Free Programs are a concerted effort of law enforcement, property management and the residents of rental properties working together to prevent crime. Frequently renters call the police to get a Crime Free Program started, but the rental property owners won’t join the Crime Free Programs, figuring it will cost them too much money. The Crime Free Multi-Housing Program has achieved remarkable success throughout the United States and internationally as well at an average cost of less than $5.00 per rental unit for most apartment communities. Hundreds of independent police department and university studies have documented drops in crime up to 90% in the worst rental properties, and about 25% in some of the better properties that have joined the Crime Free Program.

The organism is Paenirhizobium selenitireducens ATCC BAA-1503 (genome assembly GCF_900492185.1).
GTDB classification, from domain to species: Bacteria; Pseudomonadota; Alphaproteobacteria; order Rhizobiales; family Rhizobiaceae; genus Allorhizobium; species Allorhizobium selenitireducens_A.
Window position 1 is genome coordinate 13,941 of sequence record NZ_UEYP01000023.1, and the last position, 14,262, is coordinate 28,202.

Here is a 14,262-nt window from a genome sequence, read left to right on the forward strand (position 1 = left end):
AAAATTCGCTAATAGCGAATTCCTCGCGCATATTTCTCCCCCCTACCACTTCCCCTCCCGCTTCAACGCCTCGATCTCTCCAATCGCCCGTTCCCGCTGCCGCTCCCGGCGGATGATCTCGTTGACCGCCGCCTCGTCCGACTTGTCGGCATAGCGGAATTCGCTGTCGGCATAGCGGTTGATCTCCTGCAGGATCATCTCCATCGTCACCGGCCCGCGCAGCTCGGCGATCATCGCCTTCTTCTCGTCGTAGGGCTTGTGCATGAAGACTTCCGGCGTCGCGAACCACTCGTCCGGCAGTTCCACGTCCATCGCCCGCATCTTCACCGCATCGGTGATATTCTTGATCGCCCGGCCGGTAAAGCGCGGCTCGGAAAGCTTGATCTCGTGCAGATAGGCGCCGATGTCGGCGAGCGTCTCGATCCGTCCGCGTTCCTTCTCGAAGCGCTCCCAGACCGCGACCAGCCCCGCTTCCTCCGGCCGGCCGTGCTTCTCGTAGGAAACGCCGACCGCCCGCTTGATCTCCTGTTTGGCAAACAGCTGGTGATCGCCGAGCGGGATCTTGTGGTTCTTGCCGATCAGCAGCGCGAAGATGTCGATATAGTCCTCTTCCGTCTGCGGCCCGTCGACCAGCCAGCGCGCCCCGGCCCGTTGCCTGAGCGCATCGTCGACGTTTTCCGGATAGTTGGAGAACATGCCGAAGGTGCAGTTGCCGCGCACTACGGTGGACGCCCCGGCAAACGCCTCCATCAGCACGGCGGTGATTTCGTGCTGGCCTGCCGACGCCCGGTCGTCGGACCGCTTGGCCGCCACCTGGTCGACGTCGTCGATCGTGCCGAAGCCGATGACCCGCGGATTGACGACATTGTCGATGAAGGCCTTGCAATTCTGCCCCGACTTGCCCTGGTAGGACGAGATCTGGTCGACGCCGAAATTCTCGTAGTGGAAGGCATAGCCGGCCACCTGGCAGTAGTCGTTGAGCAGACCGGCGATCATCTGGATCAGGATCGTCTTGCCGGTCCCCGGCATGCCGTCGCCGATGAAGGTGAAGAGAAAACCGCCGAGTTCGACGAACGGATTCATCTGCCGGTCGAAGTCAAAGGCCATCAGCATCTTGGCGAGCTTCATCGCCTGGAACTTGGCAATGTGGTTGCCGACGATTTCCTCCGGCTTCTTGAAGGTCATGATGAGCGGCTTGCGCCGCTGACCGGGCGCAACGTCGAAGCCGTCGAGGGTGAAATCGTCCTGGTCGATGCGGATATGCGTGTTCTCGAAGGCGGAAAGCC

Frequently renters call the police to get a Crime Free Program started, but the rental property owners won’t join the Crime Free Programs, figuring it will cost them too much money. A-Rated insurance companies have also taken note of the success of the Crime Free Multi-Housing Program and that no certified Crime Free Multi-Housing properties have been successfully sued after almost 17 years. This new risk management partnership between rental properties and insurance companies also provides owners and property management with free resources to move toward their “No Risk” goal. These free services include training, on-site security assessments of the property, a written report with specific observations and recommendations, a customized safety and security manual for the rental office, and free expert witness assistance in the unlikely event that there is a lawsuit for an assaultive crime that is committed on the premises. By avoiding and reducing the risks, not merely transferring them to the insurance company, many owners of rental properties are seeing up to a 40% discount on their insurance premiums. You don’t have to be fully certified in the Crime Free Program to receive credits, and you may not even have to switch from your existing insurance carrier. It’s a win-win for everyone involved! Q